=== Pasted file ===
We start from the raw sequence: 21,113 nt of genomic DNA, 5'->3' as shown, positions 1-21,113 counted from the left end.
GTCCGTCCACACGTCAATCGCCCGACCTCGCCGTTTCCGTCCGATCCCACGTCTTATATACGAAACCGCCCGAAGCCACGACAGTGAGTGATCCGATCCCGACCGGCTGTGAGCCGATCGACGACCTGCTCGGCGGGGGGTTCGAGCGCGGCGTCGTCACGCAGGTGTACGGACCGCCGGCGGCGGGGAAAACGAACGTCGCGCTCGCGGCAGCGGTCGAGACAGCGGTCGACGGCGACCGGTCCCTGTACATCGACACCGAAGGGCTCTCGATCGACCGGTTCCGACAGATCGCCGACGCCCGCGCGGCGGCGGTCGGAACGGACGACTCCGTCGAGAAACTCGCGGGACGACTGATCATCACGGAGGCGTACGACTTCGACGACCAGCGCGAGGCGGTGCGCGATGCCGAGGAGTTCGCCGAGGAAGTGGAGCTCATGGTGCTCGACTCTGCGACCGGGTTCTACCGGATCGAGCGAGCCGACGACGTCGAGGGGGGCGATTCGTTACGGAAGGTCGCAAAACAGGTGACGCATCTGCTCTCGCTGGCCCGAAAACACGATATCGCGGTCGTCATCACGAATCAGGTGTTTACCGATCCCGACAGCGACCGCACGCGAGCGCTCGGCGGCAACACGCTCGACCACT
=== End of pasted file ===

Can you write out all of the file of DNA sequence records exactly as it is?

We start from the raw sequence: 21,113 nt of genomic DNA, 5'->3' as shown, positions 1-21,113 counted from the left end.
GTCCGTCCACACGTCAATCGCCCGACCTCGCCGTTTCCGTCCGATCCCACGTCTTATATACGAAACCGCCCGAAGCCACGACAGTGAGTGATCCGATCCCGACCGGCTGTGAGCCGATCGACGACCTGCTCGGCGGGGGGTTCGAGCGCGGCGTCGTCACGCAGGTGTACGGACCGCCGGCGGCGGGGAAAACGAACGTCGCGCTCGCGGCAGCGGTCGAGACAGCGGTCGACGGCGACCGGTCCCTGTACATCGACACCGAAGGGCTCTCGATCGACCGGTTCCGACAGATCGCCGACGCCCGCGCGGCGGCGGTCGGAACGGACGACTCCGTCGAGAAACTCGCGGGACGACTGATCATCACGGAGGCGTACGACTTCGACGACCAGCGCGAGGCGGTGCGCGATGCCGAGGAGTTCGCCGAGGAAGTGGAGCTCATGGTGCTCGACTCTGCGACCGGGTTCTACCGGATCGAGCGAGCCGACGACGTCGAGGGGGGCGATTCGTTACGGAAGGTCGCAAAACAGGTGACGCATCTGCTCTCGCTGGCCCGAAAACACGATATCGCGGTCGTCATCACGAATCAGGTGTTTACCGATCCCGACAGCGACCGCACGCGAGCGCTCGGCGGCAACACGCTCGACCACT